“Some teachers pick on you, sir,” complained one of the students.
“Do you ever think about the teachers?” I asked. “Do you ever think that they might be having a bad day? I had a bad time in March when my Dad was dying and you were all very kind to me. Do you ever think that teachers might be going through bad times?”
It was an avoidance of the question, an evasion of the fact that there are some children who get a hard time from some teachers.
I remembered my days in my first primary school. Never gifted in anything visual, whether it was painting, or handicraft, or drawing or even handwriting, I had an awareness in the infant class of never having work displayed.
One particular moment remains vivid, a Christmas, probably 1966, the class had made Christmas decorations: candles manufactured from toilet roll tubes wrapped in crepe paper, with paper cut in the shape of a flame tucked into the top and a ruff of green paper wrapped around the bottom. It had taken great effort with scissors and glue, and because no great artistic skill was required, my candle seemed as good as that produced by anyone else in the class.
“Let’s put the best ones along the big window sill”, said the infant teacher. Of course, my effort had not been successful, it was not chosen so it might be seen by the rest of the class and by those who passed the window on the outside. (It was an early lesson that the world was divided between those who were “chosen,” and the rest of us who were not).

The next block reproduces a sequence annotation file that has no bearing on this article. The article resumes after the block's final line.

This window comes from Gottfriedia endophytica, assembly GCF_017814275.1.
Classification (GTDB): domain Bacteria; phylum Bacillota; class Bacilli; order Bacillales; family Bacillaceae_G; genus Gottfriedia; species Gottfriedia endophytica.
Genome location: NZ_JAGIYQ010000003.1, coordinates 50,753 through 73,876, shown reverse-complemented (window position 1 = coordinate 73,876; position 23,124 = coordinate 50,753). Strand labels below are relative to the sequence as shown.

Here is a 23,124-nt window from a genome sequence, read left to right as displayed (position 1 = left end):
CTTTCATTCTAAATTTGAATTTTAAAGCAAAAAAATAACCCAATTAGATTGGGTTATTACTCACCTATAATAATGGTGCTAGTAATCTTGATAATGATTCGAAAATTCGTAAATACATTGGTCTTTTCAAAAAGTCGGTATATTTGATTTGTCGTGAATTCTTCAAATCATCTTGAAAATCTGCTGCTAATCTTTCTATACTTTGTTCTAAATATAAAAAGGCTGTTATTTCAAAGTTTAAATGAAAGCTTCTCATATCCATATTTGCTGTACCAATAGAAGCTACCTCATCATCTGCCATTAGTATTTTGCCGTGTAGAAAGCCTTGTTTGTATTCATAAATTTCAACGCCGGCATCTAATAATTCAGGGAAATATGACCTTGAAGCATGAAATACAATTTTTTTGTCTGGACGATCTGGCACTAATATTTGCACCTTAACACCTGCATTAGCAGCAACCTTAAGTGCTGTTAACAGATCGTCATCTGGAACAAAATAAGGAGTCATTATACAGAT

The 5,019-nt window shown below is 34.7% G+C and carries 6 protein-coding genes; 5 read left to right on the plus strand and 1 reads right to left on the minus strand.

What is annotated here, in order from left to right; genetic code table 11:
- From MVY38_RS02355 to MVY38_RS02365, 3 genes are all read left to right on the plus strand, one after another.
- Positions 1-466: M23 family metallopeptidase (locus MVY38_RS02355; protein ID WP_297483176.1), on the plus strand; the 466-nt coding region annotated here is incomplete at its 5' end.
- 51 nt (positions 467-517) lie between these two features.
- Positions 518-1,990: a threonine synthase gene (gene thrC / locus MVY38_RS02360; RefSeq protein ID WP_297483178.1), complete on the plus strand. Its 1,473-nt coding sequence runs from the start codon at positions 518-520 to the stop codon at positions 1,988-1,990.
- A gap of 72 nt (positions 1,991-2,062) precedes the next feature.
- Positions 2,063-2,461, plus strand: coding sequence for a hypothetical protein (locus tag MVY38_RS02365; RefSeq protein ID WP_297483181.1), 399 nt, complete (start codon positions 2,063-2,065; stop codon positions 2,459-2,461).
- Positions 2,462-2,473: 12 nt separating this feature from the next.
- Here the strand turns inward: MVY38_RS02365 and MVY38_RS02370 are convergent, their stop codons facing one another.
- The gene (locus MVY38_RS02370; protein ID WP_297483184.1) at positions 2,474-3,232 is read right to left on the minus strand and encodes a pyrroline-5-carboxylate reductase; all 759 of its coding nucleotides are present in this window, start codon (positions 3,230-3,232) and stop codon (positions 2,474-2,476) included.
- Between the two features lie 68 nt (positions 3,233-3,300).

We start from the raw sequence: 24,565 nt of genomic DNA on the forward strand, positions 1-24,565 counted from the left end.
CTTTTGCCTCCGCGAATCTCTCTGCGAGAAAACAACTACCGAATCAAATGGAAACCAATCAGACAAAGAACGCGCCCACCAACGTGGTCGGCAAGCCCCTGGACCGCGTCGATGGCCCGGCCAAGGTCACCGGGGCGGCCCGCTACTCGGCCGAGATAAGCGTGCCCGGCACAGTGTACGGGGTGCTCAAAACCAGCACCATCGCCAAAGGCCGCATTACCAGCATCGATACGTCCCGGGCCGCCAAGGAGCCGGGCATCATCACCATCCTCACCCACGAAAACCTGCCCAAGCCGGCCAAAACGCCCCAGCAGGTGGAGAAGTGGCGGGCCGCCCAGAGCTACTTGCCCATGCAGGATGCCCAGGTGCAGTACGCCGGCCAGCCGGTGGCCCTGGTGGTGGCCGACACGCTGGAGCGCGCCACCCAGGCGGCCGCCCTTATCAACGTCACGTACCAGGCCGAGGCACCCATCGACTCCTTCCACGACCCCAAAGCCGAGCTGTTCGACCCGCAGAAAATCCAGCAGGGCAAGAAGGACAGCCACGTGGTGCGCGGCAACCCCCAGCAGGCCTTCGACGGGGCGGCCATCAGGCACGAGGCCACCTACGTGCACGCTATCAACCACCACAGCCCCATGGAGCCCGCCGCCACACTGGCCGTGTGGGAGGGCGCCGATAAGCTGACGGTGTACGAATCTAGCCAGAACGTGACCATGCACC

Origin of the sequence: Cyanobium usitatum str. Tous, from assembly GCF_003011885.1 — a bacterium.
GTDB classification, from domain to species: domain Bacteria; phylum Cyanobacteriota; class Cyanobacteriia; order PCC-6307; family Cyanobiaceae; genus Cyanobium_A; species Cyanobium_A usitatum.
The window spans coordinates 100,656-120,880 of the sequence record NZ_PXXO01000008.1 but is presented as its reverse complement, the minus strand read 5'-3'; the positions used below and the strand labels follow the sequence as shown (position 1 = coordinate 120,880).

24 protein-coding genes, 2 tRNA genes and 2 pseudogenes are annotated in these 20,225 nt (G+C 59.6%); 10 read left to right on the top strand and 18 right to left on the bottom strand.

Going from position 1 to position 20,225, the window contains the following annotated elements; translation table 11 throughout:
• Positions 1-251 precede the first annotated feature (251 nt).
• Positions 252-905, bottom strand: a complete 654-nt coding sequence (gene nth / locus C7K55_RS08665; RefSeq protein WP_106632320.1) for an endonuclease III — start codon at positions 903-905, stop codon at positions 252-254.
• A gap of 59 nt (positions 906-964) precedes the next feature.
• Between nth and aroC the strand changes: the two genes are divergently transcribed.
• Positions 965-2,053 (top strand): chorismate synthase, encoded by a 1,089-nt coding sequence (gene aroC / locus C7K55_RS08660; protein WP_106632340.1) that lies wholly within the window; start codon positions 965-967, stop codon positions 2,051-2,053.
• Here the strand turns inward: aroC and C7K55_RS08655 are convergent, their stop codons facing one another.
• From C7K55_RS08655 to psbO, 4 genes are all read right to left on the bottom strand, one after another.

Perhaps the candle moment would not have remained so clearly etched in the mind if it had not seemed to reflect an attitude that some of us were ugly ducklings who would never become beautiful swans, that we would never be any different.
In England of the 1960s, there could have been no suffering under an illusion that school was anything other than a preparation for what we might expect from life and that to call things that were not as though they were would have been regarded as a disservice to those who were taught. (Pink Floyd’s 1979 album The Wall, which included the track “We don’t need no education,” found a deep resonance with many of us who had failed at crepe paper candle making).
But perhaps it might have been different, perhaps there might have been more of a mindfulness of human differences, a realisation that even those who are talentless had feelings, an awareness that destroying people’s self esteem neither assisted them, nor the teacher’s standing within the school, nor the educational standards of the school.
Our teachers now understand that affirmation, that building confidence, that creating a sense of self worth, aren’t just indulgences of a soft liberal educational system, that they make a difference to those being taught and they make a difference to what can be taught. Well, most teachers understand.